[Review] In Flames by Greg Saunders

Posted: July 21, 2011 by pointyman2000 in Articles, D6, Reviews, Roleplaying Games

Let me start off by saying that In Flames caught my interest right off the bat with three things:

  • It uses the Mini Six System
  • Pretty, pretty cover art by Paul Bourne
  • The presence of Haitian Vodou Mythology used in a Sci-Fi Setting

And so I decided to grab the PDF and check it out.

If there’s one thing I have to say about Greg Saunders’ work, it would be that he is very, very thorough.  In Flames is a game written as a true corebook, one that is meant to cater to people who are already into RPGs as well as those who are new to the hobby.

Greg’s writing is approachable and easy to understand, but I do have a slight impression that there’s a distance to his writing.  It’s clear to see that he’s enthusiastic about his setting and his game, but I can’t help but feel that he’s holding back.

Thankfully that tone doesn’t harm the fact that In Flames offers a fresh take on the Sci-Fi RPG by slipping in a good dose of mysticism and moral ambiguity, which takes the form of the situation that the player characters find themselves in.

There’s no short way for me to describe exactly what the player character are, but I’ll try to give the Cliff Notes version.

There are two “realities”:  The Understar, which is the home of the Loa, godlike beings who occasionally entertain themselves by essentially possessing humans in the Flame Worlds, which is the material world where the game takes place.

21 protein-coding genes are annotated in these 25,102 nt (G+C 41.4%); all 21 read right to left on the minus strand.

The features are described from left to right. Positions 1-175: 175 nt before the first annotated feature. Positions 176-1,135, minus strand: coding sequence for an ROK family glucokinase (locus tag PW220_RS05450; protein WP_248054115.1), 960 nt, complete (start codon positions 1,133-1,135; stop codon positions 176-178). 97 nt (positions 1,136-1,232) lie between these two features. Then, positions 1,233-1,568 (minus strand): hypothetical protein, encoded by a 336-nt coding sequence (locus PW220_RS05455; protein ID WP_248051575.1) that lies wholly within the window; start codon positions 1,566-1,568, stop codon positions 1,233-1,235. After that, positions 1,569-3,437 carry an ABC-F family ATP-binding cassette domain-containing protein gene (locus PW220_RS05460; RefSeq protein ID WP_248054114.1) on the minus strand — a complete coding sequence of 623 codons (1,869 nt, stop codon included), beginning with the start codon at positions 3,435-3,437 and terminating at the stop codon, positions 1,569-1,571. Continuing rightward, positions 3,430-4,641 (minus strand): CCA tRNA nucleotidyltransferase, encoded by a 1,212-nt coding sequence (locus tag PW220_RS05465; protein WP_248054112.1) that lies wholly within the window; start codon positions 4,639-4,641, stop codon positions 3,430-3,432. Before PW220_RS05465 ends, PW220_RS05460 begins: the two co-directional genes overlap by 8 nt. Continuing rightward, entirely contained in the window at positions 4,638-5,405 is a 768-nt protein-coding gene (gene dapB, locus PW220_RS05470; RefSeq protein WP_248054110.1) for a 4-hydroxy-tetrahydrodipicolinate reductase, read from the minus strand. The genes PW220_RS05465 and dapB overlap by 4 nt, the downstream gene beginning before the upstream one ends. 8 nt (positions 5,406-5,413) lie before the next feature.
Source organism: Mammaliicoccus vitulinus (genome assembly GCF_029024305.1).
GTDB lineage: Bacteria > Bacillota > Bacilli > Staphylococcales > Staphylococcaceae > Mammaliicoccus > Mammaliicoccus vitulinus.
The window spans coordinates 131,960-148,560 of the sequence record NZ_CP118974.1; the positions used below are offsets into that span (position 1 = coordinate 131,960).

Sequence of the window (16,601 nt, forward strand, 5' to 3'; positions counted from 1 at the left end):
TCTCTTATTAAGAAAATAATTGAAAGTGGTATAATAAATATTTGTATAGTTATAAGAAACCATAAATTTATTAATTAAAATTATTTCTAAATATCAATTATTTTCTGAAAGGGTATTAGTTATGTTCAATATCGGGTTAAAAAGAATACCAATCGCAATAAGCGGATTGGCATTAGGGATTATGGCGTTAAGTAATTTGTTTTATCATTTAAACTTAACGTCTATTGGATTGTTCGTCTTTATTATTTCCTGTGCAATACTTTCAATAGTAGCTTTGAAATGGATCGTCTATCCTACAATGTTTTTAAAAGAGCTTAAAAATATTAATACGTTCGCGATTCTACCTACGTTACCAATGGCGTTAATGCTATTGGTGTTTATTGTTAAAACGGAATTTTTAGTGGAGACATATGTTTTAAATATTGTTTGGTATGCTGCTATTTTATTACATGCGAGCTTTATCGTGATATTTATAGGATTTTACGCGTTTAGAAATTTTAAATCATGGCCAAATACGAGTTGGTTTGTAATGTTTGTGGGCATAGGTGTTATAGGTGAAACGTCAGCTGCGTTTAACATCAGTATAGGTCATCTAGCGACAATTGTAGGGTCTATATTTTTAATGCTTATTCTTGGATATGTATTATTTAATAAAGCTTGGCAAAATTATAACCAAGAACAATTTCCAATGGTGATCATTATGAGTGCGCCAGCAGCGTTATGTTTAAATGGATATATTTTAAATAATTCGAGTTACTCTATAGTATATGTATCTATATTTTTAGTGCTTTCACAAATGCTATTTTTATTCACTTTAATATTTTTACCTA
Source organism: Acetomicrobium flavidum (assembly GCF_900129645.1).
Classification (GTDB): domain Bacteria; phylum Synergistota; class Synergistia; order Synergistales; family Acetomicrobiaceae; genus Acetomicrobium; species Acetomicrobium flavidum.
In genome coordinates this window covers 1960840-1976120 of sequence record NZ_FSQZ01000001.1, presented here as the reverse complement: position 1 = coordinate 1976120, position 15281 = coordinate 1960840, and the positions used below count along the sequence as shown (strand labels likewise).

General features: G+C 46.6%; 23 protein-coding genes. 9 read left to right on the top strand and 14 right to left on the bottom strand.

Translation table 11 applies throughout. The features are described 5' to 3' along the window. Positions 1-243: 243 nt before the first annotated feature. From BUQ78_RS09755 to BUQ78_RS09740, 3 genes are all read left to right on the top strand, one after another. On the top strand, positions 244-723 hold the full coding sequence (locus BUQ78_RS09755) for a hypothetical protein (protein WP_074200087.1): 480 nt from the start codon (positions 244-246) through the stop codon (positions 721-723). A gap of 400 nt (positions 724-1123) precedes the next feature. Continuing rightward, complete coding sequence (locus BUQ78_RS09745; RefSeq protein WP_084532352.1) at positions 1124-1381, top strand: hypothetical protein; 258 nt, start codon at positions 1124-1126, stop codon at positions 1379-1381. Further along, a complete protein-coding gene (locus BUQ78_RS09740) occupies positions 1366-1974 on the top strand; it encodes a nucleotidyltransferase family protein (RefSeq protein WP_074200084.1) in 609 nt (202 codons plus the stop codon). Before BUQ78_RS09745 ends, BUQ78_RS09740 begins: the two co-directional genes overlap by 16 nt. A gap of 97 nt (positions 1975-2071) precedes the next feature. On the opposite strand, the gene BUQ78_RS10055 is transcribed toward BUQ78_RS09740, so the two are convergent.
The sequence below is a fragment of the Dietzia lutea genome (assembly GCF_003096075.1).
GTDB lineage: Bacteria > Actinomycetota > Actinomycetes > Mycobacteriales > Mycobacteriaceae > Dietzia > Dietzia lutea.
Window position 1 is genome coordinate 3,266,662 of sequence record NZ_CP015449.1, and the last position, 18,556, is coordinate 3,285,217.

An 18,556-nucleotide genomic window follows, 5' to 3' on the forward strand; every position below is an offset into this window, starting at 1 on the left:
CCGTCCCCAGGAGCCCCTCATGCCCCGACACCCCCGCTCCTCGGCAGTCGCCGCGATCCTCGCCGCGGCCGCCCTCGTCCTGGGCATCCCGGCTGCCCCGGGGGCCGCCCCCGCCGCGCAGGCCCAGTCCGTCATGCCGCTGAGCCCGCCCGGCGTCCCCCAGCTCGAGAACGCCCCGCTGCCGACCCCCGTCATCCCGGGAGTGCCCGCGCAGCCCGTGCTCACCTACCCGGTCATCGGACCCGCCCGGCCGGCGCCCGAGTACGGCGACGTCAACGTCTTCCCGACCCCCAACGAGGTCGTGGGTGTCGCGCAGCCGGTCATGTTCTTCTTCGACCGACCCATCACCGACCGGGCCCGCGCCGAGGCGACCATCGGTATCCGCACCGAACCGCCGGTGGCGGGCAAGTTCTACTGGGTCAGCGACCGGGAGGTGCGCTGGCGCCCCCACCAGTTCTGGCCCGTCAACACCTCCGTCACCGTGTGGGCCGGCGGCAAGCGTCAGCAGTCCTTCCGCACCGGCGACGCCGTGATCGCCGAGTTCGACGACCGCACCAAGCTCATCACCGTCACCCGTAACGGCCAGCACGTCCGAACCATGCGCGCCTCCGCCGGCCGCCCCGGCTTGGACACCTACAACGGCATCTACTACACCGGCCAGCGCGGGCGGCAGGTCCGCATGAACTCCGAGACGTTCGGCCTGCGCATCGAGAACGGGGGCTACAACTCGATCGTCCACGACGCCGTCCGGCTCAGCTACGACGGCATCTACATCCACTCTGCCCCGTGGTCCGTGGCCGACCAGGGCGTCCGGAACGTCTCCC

The Player Characters are former Loa who have committed a crime so heinous that they were cast out of the Understar, and forcibly injected into one of the humans in the Flame Worlds.  As Exiles, they have to make the most of their suddenly limited existences.  Thankfully, they have hope, as a being calling itself Ghede offers them a chance to earn their place back in the Understar… if they perform several tasks for Ghede.

While this might seem like blackmail, the situation is actually somewhat better than it sounds.  It turns out that Ghede wants the Exiles to earn their place in the Understar by taking on other Loa who have begun to abuse their ability to ride humanity in the Flame Worlds.

What I loved about this setup is that becoming an Exile opens the character’s mind to how things are from a human perspective.  As Loa, humanity and the Flame Worlds in general were nothing but an amusing diversion.  To use a terrible analogy, the Loa are playing The Sims.  They indulge their desires by possessing hapless humans and get their jollies taking over the steering wheel.

But now that they’ve become the very playthings that they toyed with, things are different.  The Exiles don’t retain much memory of their time in the Understar, and are forced to rub shoulders with the people here, forming relationships and bonds that they would otherwise have missed as being the Loa.

Everything clicked in my head the moment I made the connection.  In Flames is Demon: the Fallen in SPACE.  Flawed godlike beings forced to lesser forms taking over bodies of humans in a world that was so divorced from the paradise that they once knew.  Except this time, Ghede takes pains to offer them a way back to paradise… but that itself raises a different question.  Now that they’ve opened their eyes to the reality of the Flame Worlds… can they go back to the Understar and go back to their blessed ignorance?

Mechanically, In Flames takes the Mini-Six and shows off exactly what it’s capable of.  My experience with the D6 system is that it’s a robust system that can handle pretty much anything, so I remain confident that In Flames will run without a hitch.